This past fall, lots of starts and stops broke my writing flow, but when winter came, things evened out. Most recently, I completed an essay about visiting my native Bosnia. The visit took place about ten years after my family left Bosnia due to the war in the Balkans. The essay unearthed lots of buried memories, and it is surprisingly filled with lushness and sunlight.
Currently, I’m working on a short story about a young woman’s sexual awakening—it is darker in nature than the essay—and I look forward each day to uncovering more and more about my character.
When it comes to publications, my short story, “On the Dalmatian Coast,” was reprinted this fall in the anthology Everywhere Stories III by Press 53. I was so excited to give this piece new life. Each of the stories in this volume takes place on a different spot on the planet or in a different state in the United States. I’m grateful to Editor Cliff Garstang for all of his meticulous work.
The lovely Baltimore Review also just gathered the pieces they published in their online issues this past year into a print issue. I was delighted to receive my copy this week. The issue is thick and packed with good work. My short story, “Peephole,” is included in its pages and also remains available online on the BR website. Finally, I’m excited to have two poems forthcoming from New Ohio Review and Moon City Review this spring.
I’m so looking forward to working on new projects and connecting with other writers in 2019. Happy New Year!
Earlier this year, I was invited to a local grade school to talk to a class of fifth and sixth graders about being a war refugee. I discussed my Bosnian childhood with them, as well as my family’s move to Spain and ultimately to the States. Something unexpected happened during this session, and my reaction to the event too was unexpected. I wrote a personal essay about it, and I am happy to say that the piece was accepted for publication by the international journal of the humanities War, Literature & the Arts. I feel honored by this acceptance, since this journal puts out work that is both beautifully written and highly perspective-giving. I will announce the publication of the piece here once it is out.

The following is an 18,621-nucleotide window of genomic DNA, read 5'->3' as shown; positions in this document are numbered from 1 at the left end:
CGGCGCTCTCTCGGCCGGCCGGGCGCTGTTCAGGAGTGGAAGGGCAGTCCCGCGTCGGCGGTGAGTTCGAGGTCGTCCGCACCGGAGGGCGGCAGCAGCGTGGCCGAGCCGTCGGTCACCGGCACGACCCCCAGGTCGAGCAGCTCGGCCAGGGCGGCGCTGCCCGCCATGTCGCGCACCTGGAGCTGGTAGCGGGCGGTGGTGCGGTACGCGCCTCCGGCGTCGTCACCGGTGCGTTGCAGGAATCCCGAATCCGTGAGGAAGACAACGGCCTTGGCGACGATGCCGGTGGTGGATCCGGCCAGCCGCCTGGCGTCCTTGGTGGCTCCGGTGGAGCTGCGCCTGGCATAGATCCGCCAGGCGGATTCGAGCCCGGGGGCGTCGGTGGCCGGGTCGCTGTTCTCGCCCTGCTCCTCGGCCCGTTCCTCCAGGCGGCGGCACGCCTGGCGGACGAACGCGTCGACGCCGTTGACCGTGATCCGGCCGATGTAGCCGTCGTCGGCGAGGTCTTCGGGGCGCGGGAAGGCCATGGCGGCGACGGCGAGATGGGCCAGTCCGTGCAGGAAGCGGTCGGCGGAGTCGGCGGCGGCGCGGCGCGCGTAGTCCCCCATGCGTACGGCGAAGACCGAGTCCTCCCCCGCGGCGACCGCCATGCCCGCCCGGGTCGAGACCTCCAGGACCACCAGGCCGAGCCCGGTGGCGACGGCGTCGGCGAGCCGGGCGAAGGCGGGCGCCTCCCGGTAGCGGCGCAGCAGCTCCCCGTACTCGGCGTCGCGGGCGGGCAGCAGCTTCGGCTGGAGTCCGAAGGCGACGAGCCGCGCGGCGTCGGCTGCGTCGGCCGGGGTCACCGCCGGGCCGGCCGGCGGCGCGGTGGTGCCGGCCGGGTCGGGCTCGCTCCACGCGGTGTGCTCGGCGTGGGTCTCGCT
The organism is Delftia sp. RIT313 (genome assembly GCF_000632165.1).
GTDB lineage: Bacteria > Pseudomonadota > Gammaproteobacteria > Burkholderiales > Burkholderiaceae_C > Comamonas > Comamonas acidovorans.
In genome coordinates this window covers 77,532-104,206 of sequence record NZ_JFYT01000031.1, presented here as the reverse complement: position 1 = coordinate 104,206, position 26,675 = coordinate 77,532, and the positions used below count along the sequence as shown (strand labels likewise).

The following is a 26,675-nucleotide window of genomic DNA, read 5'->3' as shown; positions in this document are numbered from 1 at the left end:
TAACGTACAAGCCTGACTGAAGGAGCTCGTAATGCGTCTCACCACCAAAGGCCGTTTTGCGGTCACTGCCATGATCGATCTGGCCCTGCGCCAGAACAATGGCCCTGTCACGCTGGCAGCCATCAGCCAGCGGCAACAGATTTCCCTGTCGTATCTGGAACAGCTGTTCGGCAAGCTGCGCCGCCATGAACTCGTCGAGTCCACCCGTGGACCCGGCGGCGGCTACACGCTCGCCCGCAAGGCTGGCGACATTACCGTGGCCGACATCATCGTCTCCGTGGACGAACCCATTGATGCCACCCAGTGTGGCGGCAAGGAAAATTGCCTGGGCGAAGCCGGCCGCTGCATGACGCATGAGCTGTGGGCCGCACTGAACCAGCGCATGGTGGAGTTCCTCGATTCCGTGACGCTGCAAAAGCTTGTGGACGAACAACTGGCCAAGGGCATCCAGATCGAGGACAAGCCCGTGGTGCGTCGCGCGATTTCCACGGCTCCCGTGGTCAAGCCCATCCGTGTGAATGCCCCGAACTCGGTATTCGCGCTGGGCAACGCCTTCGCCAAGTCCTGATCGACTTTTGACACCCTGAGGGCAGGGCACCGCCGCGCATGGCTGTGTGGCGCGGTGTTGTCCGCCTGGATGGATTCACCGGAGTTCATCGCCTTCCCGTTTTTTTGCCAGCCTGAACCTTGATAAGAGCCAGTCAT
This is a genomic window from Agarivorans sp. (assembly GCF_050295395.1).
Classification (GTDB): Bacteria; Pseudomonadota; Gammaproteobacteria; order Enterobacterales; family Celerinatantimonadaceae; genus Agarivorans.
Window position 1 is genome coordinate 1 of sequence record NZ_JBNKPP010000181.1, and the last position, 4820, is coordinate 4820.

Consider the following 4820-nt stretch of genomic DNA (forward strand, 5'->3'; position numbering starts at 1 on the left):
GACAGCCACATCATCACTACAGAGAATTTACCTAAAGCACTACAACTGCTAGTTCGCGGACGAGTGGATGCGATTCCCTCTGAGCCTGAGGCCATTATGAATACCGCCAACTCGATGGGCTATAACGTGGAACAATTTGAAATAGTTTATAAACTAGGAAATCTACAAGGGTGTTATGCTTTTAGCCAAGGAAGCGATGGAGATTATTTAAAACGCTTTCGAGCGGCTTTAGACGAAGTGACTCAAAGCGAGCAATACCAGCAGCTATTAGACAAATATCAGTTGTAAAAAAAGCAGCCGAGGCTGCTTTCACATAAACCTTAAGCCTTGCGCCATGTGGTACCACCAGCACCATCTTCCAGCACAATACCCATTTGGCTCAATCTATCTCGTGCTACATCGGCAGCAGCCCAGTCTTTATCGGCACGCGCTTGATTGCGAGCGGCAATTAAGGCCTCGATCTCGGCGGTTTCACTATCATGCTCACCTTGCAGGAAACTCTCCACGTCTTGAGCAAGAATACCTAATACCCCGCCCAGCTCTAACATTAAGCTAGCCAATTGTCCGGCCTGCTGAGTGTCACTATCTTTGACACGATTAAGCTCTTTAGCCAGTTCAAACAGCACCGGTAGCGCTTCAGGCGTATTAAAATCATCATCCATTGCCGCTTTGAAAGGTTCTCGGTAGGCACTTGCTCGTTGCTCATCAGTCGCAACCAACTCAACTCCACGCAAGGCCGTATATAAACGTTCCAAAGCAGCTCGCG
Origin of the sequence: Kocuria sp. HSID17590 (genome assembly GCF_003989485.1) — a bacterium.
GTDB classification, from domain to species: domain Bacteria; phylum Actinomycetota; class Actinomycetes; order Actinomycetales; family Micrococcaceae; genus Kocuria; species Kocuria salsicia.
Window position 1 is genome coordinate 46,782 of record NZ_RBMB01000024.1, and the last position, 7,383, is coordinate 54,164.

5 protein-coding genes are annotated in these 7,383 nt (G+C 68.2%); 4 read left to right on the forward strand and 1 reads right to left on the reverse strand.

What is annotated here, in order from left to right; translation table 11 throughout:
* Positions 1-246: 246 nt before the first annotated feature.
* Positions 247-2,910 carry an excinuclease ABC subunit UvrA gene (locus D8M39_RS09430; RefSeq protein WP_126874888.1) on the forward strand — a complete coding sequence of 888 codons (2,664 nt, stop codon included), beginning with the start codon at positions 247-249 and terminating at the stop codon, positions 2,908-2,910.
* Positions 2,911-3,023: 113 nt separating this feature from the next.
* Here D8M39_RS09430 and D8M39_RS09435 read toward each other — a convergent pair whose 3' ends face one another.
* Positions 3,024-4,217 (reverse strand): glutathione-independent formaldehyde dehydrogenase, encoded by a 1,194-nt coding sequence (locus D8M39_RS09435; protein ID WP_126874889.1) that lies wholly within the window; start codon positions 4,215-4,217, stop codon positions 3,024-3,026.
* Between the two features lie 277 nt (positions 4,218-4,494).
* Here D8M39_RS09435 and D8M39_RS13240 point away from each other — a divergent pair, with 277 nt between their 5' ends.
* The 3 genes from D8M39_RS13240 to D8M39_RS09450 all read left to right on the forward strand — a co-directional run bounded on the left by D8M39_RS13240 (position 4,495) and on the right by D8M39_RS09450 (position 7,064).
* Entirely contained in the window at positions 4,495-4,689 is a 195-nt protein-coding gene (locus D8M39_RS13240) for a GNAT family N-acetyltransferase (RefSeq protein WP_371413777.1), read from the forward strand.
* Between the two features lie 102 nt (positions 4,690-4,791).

I took the morning to read and think and sit on the patio of a corner café, and I started Charles Simic’s essay collection, The Life of Images. I’ve always found Simic to be a comforting, solid thinker who takes his time representing emotion. I’ve been having trouble slowing down in my own writing lately. I’ve been taking shortcuts. Reading loose prose has made me slacken. When emotion arises as I write, I want to once again push myself to feel out its spaces and allow images to concretize before I rush on to the next line. Simic, of course, does this impressively in this collection. Here’s an excerpt on solitude and philosophy.
Wallace Stevens has several beautiful poems about solitary readers. “The House Was Quiet and the World Was Calm” is one. It speaks of a “truth in a calm world.” It happens! The world and the mind growing so calm that truth becomes visible.
It must be late at night “when shines the light that lets be the things that are”—the light of insomnia. The solitude of the reader of philosophy and the solitude of the philosopher drawing together. The impression that one is thinking and anticipating another man’s subtlest turns of thought and beginning to truly understand.
Understanding depends on the relationship of what we are to what we have been: the being of the moment. Consciousness stirring up our conscience, our history. Consciousness as the light of clarity and history as the dark night of the soul.